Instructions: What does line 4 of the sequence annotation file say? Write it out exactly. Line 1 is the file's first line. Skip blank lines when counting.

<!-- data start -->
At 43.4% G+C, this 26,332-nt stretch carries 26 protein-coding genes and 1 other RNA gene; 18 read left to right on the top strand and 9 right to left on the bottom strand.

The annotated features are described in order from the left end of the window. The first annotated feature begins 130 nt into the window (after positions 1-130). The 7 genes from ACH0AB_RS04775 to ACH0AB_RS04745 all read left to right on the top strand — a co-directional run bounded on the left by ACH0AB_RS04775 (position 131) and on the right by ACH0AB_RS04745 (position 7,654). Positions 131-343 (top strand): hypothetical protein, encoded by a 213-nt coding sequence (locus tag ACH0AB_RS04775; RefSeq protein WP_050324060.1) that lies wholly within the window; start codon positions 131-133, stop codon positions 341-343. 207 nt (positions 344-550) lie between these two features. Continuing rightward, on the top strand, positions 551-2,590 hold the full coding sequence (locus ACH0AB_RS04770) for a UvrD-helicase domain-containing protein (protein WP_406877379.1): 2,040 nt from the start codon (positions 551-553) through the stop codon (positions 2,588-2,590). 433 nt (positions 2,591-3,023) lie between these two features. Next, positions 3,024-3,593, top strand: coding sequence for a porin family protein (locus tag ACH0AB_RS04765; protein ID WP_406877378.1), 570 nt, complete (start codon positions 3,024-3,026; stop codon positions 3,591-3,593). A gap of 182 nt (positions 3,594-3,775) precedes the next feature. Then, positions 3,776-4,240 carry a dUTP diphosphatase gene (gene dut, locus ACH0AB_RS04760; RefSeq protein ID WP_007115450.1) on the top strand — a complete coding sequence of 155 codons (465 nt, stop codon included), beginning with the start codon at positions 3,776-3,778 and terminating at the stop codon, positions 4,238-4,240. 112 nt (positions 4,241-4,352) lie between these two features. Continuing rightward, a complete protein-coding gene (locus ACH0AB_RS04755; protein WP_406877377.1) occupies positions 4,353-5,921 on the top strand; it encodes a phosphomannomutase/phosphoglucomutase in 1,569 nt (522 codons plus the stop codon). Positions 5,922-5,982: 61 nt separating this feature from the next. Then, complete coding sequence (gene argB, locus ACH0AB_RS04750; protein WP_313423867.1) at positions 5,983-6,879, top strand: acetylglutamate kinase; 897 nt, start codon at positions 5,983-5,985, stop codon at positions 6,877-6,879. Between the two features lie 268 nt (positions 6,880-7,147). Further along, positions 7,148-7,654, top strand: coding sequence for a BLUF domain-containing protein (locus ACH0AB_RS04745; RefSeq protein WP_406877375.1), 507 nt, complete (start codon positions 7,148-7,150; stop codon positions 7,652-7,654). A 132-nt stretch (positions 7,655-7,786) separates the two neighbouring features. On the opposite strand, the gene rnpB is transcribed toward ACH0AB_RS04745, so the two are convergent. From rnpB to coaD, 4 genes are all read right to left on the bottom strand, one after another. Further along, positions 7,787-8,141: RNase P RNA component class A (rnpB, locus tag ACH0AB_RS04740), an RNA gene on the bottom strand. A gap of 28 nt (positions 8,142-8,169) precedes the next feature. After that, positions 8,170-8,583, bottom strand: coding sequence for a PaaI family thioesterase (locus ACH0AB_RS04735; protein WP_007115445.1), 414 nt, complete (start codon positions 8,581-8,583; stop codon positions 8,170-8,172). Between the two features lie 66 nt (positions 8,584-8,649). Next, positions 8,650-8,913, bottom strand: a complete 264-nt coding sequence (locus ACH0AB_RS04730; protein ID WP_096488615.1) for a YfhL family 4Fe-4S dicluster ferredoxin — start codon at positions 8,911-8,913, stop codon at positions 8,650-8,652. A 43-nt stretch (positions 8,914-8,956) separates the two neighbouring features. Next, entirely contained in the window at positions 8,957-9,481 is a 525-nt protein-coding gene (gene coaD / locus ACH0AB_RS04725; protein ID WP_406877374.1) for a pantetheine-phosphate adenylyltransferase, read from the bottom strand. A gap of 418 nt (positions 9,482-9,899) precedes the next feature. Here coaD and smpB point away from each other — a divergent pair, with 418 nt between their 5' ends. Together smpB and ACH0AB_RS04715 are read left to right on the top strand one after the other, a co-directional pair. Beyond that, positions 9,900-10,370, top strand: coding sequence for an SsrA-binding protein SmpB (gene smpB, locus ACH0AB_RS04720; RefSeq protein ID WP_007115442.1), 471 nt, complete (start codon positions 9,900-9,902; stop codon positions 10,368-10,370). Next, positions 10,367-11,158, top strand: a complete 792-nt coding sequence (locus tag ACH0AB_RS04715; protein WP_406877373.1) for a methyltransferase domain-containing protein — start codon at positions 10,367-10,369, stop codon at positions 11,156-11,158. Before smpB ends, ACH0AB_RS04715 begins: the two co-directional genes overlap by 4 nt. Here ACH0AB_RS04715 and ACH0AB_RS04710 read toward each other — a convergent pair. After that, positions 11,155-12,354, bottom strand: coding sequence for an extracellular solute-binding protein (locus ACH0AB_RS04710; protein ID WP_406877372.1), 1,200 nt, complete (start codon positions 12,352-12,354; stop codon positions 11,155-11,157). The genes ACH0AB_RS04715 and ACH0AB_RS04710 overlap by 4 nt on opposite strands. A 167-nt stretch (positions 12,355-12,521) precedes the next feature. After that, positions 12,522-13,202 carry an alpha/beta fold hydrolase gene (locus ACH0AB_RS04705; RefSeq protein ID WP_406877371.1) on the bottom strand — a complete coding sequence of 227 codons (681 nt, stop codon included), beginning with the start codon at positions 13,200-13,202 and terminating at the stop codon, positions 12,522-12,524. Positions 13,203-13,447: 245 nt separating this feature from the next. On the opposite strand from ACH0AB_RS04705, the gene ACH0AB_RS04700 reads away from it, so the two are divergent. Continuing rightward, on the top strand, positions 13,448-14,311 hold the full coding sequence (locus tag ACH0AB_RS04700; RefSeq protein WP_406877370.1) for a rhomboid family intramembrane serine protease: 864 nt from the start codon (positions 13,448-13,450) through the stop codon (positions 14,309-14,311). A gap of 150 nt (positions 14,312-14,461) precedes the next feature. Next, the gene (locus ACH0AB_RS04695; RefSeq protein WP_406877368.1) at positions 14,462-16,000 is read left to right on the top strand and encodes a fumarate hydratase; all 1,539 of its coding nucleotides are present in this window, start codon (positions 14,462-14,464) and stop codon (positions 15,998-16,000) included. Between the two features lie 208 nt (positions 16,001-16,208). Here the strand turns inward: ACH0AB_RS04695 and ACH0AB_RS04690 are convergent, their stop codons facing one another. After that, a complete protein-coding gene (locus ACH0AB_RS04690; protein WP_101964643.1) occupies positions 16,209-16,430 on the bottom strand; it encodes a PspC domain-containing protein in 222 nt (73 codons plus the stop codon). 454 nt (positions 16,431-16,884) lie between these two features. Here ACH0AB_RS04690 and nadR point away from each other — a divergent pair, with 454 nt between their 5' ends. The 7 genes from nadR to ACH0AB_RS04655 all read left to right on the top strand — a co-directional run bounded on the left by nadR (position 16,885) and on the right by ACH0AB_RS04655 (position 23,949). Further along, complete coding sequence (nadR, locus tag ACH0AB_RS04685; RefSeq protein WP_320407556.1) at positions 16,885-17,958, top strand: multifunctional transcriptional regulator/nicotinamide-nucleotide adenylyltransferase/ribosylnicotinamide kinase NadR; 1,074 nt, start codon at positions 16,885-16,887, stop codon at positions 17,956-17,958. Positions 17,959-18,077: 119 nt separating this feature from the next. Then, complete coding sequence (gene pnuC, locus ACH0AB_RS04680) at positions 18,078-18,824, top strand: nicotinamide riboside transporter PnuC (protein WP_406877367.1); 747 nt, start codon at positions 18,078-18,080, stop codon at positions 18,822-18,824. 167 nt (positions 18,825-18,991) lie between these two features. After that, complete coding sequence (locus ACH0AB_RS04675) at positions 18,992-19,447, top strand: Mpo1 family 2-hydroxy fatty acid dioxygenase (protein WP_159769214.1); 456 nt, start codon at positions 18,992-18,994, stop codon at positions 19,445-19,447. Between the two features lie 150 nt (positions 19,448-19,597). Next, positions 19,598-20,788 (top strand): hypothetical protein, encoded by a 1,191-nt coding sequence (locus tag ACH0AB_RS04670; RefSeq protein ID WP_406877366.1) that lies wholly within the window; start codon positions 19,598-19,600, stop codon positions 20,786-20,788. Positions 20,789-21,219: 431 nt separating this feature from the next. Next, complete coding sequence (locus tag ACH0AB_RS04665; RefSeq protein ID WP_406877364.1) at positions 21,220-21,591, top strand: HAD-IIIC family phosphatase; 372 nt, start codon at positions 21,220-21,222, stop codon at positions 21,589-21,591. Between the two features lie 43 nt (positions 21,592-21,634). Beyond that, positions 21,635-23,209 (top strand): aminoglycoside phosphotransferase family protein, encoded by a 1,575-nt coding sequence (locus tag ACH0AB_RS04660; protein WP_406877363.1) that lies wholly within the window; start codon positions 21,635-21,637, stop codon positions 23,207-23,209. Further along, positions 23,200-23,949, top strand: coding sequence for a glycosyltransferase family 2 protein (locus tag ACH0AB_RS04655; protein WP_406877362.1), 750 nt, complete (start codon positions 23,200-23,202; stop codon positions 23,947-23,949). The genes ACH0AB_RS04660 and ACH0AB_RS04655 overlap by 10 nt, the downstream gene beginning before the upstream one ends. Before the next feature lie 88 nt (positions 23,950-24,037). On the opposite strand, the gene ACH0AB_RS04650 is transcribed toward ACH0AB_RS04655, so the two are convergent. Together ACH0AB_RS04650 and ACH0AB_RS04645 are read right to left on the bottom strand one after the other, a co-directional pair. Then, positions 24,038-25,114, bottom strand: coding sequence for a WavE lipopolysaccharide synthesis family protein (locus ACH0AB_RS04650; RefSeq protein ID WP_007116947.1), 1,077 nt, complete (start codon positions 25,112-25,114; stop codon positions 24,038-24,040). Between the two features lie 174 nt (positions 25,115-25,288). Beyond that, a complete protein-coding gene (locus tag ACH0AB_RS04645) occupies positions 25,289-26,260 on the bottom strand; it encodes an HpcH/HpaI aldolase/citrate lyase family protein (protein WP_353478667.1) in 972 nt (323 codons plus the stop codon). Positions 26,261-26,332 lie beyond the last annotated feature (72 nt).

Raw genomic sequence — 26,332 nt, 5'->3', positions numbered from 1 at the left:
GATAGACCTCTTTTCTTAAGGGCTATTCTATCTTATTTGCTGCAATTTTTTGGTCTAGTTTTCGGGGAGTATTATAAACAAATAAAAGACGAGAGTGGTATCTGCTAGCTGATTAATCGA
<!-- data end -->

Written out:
GATAGACCTCTTTTCTTAAGGGCTATTCTATCTTATTTGCTGCAATTTTTTGGTCTAGTTTTCGGGGAGTATTATAAACAAATAAAAGACGAGAGTGGTATCTGCTAGCTGATTAATCGA